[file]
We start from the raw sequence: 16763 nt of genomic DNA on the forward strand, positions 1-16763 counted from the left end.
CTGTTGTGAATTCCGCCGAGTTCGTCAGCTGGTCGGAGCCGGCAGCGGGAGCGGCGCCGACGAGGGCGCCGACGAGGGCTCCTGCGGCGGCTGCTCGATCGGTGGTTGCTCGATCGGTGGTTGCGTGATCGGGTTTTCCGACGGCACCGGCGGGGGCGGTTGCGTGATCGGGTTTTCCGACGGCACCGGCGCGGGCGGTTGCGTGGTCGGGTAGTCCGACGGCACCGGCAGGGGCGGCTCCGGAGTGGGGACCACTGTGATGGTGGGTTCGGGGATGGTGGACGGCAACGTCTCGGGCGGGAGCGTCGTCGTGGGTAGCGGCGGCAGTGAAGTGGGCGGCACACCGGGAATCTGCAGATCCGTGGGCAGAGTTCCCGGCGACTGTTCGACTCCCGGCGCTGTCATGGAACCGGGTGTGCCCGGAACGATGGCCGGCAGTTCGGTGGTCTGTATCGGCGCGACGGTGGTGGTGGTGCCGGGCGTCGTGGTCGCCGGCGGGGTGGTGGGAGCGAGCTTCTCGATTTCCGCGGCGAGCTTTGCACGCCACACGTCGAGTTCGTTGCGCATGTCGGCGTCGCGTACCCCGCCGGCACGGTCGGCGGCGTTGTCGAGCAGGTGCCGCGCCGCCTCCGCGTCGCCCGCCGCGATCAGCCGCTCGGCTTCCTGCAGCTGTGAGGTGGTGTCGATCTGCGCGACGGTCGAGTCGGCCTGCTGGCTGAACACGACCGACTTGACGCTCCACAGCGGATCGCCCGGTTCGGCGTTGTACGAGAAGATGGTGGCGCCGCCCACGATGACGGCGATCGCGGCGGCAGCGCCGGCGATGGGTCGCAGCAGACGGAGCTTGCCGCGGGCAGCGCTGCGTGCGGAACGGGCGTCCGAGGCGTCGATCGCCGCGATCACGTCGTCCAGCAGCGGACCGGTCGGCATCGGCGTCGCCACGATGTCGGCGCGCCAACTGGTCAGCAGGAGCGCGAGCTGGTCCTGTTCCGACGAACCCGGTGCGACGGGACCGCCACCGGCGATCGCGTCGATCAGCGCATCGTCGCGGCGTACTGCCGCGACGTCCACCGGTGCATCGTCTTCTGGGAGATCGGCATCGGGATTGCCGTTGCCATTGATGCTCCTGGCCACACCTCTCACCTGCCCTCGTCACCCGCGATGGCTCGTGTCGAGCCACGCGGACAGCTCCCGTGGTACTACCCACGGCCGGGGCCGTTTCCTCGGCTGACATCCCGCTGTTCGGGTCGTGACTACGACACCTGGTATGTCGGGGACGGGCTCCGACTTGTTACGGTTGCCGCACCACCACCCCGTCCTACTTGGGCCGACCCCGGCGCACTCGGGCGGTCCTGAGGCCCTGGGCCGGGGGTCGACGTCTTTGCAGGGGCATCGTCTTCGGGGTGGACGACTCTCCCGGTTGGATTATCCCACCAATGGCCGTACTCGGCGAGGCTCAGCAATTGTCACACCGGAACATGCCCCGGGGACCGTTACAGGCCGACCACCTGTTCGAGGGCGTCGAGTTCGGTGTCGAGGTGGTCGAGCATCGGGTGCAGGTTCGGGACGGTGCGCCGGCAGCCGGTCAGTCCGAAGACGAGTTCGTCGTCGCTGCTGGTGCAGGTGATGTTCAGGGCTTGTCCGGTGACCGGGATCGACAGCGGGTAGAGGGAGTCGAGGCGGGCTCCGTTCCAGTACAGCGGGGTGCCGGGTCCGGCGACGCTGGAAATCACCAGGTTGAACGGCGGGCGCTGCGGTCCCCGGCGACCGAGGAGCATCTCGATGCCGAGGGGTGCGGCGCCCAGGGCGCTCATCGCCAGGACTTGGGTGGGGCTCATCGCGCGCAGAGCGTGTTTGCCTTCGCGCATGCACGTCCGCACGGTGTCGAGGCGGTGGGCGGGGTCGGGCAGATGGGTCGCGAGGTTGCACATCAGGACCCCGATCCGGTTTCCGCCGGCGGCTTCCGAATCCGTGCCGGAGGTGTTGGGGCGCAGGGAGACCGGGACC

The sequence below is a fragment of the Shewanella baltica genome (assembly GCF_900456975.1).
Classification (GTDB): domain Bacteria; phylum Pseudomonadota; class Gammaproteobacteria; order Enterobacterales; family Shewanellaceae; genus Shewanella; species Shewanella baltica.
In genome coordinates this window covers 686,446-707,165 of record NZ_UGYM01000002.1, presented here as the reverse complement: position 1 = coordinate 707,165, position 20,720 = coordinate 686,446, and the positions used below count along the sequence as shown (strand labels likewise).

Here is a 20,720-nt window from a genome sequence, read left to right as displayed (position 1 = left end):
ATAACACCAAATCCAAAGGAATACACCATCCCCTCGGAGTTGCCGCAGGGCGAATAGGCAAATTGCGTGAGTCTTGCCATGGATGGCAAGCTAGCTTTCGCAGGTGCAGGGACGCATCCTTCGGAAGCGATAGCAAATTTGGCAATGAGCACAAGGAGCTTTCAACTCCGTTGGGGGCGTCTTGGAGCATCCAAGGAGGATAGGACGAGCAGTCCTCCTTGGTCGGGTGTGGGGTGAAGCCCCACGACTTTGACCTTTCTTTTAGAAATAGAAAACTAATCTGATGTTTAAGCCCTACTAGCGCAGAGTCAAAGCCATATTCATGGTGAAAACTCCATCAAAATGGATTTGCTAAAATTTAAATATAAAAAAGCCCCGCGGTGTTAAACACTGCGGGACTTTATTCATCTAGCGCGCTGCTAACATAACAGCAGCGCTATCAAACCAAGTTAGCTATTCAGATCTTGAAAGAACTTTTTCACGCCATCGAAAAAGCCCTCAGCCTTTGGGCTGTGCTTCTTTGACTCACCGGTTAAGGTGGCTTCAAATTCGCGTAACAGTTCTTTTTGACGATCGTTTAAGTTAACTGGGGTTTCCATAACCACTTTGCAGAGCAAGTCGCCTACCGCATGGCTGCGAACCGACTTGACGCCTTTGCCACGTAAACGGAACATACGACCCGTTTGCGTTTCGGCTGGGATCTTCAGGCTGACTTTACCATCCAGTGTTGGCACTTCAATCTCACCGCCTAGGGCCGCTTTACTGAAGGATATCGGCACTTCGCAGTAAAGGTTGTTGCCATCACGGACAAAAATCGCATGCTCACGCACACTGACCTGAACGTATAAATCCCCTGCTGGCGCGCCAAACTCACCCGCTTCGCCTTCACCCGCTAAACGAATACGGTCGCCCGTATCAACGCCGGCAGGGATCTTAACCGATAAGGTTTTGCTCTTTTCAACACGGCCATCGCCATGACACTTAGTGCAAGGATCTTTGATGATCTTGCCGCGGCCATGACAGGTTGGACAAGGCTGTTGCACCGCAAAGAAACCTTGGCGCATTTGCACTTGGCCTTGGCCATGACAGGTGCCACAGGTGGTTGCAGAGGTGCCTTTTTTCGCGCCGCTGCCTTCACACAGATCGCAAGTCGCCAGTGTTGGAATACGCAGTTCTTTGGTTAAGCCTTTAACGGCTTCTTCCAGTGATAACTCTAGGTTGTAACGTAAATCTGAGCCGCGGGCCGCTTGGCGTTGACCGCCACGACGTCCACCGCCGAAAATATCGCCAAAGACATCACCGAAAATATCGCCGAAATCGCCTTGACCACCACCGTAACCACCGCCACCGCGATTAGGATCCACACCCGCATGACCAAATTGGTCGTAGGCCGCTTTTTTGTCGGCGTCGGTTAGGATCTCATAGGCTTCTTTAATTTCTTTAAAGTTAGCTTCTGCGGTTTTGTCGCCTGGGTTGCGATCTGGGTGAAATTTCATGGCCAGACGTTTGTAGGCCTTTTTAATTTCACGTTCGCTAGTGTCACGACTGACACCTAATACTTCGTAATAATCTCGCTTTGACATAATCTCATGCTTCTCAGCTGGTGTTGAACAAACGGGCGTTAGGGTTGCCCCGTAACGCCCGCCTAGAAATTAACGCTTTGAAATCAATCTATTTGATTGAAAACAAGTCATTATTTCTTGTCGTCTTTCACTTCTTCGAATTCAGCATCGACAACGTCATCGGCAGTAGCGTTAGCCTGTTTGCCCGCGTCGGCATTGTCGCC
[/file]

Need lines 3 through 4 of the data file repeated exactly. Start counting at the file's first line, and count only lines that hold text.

The sequence below is a fragment of the Shewanella baltica genome (assembly GCF_900456975.1).
Classification (GTDB): domain Bacteria; phylum Pseudomonadota; class Gammaproteobacteria; order Enterobacterales; family Shewanellaceae; genus Shewanella; species Shewanella baltica.